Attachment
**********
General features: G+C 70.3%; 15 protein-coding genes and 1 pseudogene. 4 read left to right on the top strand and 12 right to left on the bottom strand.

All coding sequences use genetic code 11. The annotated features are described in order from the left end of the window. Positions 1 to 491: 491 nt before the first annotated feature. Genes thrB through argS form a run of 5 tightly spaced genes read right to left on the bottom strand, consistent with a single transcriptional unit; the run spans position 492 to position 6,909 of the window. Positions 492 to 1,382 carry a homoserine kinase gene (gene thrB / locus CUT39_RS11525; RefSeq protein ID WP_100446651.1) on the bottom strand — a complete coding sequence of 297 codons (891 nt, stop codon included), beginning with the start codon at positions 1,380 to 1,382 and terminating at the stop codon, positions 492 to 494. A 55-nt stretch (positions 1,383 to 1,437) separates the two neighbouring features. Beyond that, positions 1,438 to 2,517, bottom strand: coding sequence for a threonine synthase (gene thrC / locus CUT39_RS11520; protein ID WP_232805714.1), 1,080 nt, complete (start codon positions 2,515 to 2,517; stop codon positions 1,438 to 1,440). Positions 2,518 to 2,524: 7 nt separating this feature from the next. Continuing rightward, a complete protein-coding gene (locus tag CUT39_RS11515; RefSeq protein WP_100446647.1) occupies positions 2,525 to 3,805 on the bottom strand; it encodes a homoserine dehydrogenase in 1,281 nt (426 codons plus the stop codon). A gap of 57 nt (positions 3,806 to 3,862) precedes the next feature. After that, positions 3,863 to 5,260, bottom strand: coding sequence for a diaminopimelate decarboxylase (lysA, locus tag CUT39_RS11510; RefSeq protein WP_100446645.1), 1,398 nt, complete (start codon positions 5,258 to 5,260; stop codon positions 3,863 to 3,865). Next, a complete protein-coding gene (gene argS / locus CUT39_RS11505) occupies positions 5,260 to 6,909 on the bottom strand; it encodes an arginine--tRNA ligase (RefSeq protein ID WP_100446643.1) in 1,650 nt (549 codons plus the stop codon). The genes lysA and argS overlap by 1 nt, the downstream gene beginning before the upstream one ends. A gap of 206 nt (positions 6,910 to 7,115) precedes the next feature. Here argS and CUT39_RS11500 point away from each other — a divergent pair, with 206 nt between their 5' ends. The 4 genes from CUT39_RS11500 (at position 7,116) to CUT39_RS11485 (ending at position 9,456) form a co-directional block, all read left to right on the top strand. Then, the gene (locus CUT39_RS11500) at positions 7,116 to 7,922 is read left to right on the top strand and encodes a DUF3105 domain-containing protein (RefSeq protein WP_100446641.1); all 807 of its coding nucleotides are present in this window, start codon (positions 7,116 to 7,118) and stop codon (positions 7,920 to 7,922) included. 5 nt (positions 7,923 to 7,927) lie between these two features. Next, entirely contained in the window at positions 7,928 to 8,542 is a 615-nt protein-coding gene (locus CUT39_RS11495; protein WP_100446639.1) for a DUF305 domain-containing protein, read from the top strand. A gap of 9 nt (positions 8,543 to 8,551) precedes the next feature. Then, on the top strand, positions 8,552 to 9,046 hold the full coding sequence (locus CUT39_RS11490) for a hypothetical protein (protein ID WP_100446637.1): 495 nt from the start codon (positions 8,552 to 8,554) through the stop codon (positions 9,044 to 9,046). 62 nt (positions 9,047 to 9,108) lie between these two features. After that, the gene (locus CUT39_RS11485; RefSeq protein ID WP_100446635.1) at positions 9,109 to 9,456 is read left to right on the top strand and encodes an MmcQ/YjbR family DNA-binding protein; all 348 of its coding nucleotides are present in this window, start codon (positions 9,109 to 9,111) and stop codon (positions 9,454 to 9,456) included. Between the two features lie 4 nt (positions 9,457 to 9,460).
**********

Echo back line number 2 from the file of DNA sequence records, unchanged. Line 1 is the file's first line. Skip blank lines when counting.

All coding sequences use genetic code 11. The annotated features are described in order from the left end of the window. Positions 1 to 491: 491 nt before the first annotated feature. Genes thrB through argS form a run of 5 tightly spaced genes read right to left on the bottom strand, consistent with a single transcriptional unit; the run spans position 492 to position 6,909 of the window. Positions 492 to 1,382 carry a homoserine kinase gene (gene thrB / locus CUT39_RS11525; RefSeq protein ID WP_100446651.1) on the bottom strand — a complete coding sequence of 297 codons (891 nt, stop codon included), beginning with the start codon at positions 1,380 to 1,382 and terminating at the stop codon, positions 492 to 494. A 55-nt stretch (positions 1,383 to 1,437) separates the two neighbouring features. Beyond that, positions 1,438 to 2,517, bottom strand: coding sequence for a threonine synthase (gene thrC / locus CUT39_RS11520; protein ID WP_232805714.1), 1,080 nt, complete (start codon positions 2,515 to 2,517; stop codon positions 1,438 to 1,440). Positions 2,518 to 2,524: 7 nt separating this feature from the next. Continuing rightward, a complete protein-coding gene (locus tag CUT39_RS11515; RefSeq protein WP_100446647.1) occupies positions 2,525 to 3,805 on the bottom strand; it encodes a homoserine dehydrogenase in 1,281 nt (426 codons plus the stop codon). A gap of 57 nt (positions 3,806 to 3,862) precedes the next feature. After that, positions 3,863 to 5,260, bottom strand: coding sequence for a diaminopimelate decarboxylase (lysA, locus tag CUT39_RS11510; RefSeq protein WP_100446645.1), 1,398 nt, complete (start codon positions 5,258 to 5,260; stop codon positions 3,863 to 3,865). Next, a complete protein-coding gene (gene argS / locus CUT39_RS11505) occupies positions 5,260 to 6,909 on the bottom strand; it encodes an arginine--tRNA ligase (RefSeq protein ID WP_100446643.1) in 1,650 nt (549 codons plus the stop codon). The genes lysA and argS overlap by 1 nt, the downstream gene beginning before the upstream one ends. A gap of 206 nt (positions 6,910 to 7,115) precedes the next feature. Here argS and CUT39_RS11500 point away from each other — a divergent pair, with 206 nt between their 5' ends. The 4 genes from CUT39_RS11500 (at position 7,116) to CUT39_RS11485 (ending at position 9,456) form a co-directional block, all read left to right on the top strand. Then, the gene (locus CUT39_RS11500) at positions 7,116 to 7,922 is read left to right on the top strand and encodes a DUF3105 domain-containing protein (RefSeq protein WP_100446641.1); all 807 of its coding nucleotides are present in this window, start codon (positions 7,116 to 7,118) and stop codon (positions 7,920 to 7,922) included. 5 nt (positions 7,923 to 7,927) lie between these two features. Next, entirely contained in the window at positions 7,928 to 8,542 is a 615-nt protein-coding gene (locus CUT39_RS11495; protein WP_100446639.1) for a DUF305 domain-containing protein, read from the top strand. A gap of 9 nt (positions 8,543 to 8,551) precedes the next feature. Then, on the top strand, positions 8,552 to 9,046 hold the full coding sequence (locus CUT39_RS11490) for a hypothetical protein (protein ID WP_100446637.1): 495 nt from the start codon (positions 8,552 to 8,554) through the stop codon (positions 9,044 to 9,046). 62 nt (positions 9,047 to 9,108) lie between these two features. After that, the gene (locus CUT39_RS11485; RefSeq protein ID WP_100446635.1) at positions 9,109 to 9,456 is read left to right on the top strand and encodes an MmcQ/YjbR family DNA-binding protein; all 348 of its coding nucleotides are present in this window, start codon (positions 9,109 to 9,111) and stop codon (positions 9,454 to 9,456) included. Between the two features lie 4 nt (positions 9,457 to 9,460).